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Yale Professor Carlos Eire explains ideology and ‘stealth Marxism’ in academia


Professor said humanities professors’ obsession with race derives from Marxist philosophy

Carlos Eire, a religious studies scholar, historian and memoirist, received his Ph.D. from Yale in 1978 and has been a professor at the university since 1996. He has written and taught on a range of religious and cultural subjects, including the Protestant Reformation and the history of piety. Eire authored five books about history and religion and two memoirs.

Eire (pictured) was born in Havana in 1950 and was one of 14,000 unaccompanied children airlifted out of Cuba in 1962 by Operation Pedro Pan, according to Simon & Schuster. All of his books are banned in Cuba.

Eire participated in June 2022 in a panel on free speech and universities at Yale, sponsored by The William F. Buckley Jr. Program.

The College Fix connected with him after the panel to discuss the leftist control of the humanities. (The following interview has been edited for length and clarity.)

The College Fix: It was good to see you at the Buckley event, and I appreciate your support for heterodox thinkers on campus. You mentioned that more than 70 older [arts and sciences] faculty members retired at the end of the 2021-22 academic year. Why was that? Does it have something to do with how pedagogy and scholarship have changed?

Carlos Eire: We were all encouraged to retire. They wanted to clean house. After the plague [COVID-19] began, us older ones were offered a retirement bonus. … They were not really good offers. The subject areas covered by many of those professors who retired will not be replaced. The subject areas can get reshuffled. And in the reshuffling, for instance, Yale might end up without a Shakespeare expert or a British historian.

TCF: You also mentioned that the job descriptions for new faculty openings emphasize race, class and gender. Why do you think these areas of study have taken on such exaggerated importance relative to others such as aesthetics, rhetoric, psychology, or philosophical ideas? There are so many things that humanities professors can study. Why the race/class/gender industry?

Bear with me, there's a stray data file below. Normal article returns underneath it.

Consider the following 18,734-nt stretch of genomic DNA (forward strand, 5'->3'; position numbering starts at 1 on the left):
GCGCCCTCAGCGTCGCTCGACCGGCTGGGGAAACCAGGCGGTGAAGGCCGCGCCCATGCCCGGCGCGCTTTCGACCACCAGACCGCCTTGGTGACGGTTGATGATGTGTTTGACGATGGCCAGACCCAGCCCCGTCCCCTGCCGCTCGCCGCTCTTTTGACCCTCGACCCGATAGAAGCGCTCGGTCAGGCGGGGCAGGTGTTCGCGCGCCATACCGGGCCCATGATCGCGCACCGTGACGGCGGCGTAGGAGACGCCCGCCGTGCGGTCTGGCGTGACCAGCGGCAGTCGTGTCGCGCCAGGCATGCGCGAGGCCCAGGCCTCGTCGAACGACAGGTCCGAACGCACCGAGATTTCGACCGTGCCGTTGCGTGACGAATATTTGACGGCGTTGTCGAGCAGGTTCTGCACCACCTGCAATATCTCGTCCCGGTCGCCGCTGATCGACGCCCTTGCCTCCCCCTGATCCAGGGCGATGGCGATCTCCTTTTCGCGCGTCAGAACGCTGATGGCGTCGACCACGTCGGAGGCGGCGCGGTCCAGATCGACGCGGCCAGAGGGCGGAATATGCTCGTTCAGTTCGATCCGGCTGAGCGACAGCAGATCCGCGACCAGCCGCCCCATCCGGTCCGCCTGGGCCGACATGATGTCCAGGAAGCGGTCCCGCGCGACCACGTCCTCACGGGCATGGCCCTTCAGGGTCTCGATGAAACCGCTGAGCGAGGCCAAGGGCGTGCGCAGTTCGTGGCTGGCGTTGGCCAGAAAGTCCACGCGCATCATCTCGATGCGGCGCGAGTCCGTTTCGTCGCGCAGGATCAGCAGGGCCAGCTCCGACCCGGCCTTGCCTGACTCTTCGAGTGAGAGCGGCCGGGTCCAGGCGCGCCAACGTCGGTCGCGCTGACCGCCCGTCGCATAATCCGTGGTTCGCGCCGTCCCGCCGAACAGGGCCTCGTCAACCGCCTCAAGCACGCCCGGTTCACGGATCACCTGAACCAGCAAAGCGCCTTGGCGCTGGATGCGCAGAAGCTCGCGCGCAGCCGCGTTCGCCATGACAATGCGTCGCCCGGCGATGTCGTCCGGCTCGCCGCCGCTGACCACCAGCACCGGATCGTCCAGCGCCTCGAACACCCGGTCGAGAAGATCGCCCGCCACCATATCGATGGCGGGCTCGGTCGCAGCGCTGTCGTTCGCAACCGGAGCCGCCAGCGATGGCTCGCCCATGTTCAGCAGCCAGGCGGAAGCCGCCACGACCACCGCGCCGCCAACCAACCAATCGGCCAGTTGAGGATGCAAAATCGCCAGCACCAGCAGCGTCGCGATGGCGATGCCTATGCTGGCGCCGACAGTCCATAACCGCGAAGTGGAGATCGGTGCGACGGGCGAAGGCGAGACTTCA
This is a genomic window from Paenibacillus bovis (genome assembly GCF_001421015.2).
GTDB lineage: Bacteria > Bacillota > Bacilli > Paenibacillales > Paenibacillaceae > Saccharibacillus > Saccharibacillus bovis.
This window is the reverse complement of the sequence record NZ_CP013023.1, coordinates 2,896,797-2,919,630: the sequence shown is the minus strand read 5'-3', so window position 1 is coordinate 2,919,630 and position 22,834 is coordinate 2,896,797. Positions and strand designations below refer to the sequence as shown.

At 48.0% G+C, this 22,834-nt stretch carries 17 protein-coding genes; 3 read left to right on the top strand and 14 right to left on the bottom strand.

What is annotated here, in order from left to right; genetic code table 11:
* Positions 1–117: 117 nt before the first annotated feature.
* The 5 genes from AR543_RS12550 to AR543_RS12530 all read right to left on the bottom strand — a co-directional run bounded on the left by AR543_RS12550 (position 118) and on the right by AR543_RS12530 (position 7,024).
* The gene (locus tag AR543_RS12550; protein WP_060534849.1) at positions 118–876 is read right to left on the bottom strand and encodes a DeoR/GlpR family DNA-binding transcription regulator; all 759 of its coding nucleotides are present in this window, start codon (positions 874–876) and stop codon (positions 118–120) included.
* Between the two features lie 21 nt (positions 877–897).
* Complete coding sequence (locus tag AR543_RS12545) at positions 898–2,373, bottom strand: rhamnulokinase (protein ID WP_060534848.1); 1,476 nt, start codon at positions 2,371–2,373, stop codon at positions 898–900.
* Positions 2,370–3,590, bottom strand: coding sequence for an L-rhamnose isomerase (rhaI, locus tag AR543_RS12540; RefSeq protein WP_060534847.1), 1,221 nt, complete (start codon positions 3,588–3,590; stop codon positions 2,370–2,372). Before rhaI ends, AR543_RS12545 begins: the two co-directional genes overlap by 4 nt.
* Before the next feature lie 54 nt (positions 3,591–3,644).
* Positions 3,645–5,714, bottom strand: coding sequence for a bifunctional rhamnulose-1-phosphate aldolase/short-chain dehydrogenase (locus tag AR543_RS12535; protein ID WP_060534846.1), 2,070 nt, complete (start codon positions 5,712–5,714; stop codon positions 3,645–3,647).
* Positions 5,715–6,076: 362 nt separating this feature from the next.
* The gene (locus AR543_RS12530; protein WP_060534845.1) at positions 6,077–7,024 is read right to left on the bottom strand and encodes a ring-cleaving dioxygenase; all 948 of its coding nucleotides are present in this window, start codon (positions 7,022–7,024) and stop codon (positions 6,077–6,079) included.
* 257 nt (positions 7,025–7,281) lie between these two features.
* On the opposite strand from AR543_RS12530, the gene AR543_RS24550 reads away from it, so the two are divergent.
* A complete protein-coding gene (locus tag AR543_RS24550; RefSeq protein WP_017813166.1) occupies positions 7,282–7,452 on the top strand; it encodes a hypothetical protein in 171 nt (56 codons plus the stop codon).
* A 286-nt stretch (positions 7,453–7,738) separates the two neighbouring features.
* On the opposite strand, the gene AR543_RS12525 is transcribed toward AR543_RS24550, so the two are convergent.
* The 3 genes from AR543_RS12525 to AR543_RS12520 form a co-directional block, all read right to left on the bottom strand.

CE: It comes from Marxism. It’s a logical extension of the class struggle. “Race” is a marker of exploitation. It’s stealth Marxism. They will deny being Marxists. Politics has become a lot like religion. To have lots of friends in academia, you need to be liberal or progressive. Many academics are genuine believers in stealth Marxism, even if they’re not consciously aware of it. Some are zealots. And, as is the case with religious zealots, they will declare you a heretic for a single “error.”

TCF: Discuss the ideological homogenization of faculty.

CE: There are two things going on. One is self-selection. People who are conservative, who perceive that this is going on in academia, tend not to choose academia as a profession because they don’t want to play that game – they will be made uncomfortable or rooted out.

The reason that [postmodern literary theorists] Lacan, Derrida and that whole gang are in is because you cannot get a Ph.D. without constantly quoting these people or referring to them. You can’t get a job. We had a search [for medieval religious history]. As is the case with many faculty searches, ideological zealotry plays a part in the hiring. And the job candidates knew this, or were themselves zealots, so they filled their lectures with references to these demigods.

[The second reason is] control exerted by the faculty who do the hiring and the admissions. Someone who doesn’t quote the correct people or talk on the correct subjects won’t get a job.

They will ax candidates who don’t have the right approach. I saw someone denied a job at a very high level because someone in the philosophy department argued that this person depended way too much on St. Augustine. But in fact, he was an expert of Augustine’s ethics.

If you have different views, you just don’t reveal yourself. I served for ten years on the publications committee for Yale University Press. I saw so many books that had even a slight conservative bent being axed by the outside readers who referee the manuscripts. Fortunately, the Press overlooked most of those biased readers’ reports.

TCF: By now, Eire said, academics are so left-wing, they’re swimming in it.

“A fish doesn’t realize that there’s something above the water,” he said.

Editor’s note: This article has been updated to clarify some comments. 

MORE: Interview: Princeton professor Robert P. George on intellectual diversity in the academy

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About the Author
assistant editor
Maggie has previously worked as an associate editor of Columbia magazine, an editorial assistant at DNAinfo.com, and an elementary school teacher at a charter school in Phoenix. She holds a B.A. from New York University and lives in New Haven, Connecticut.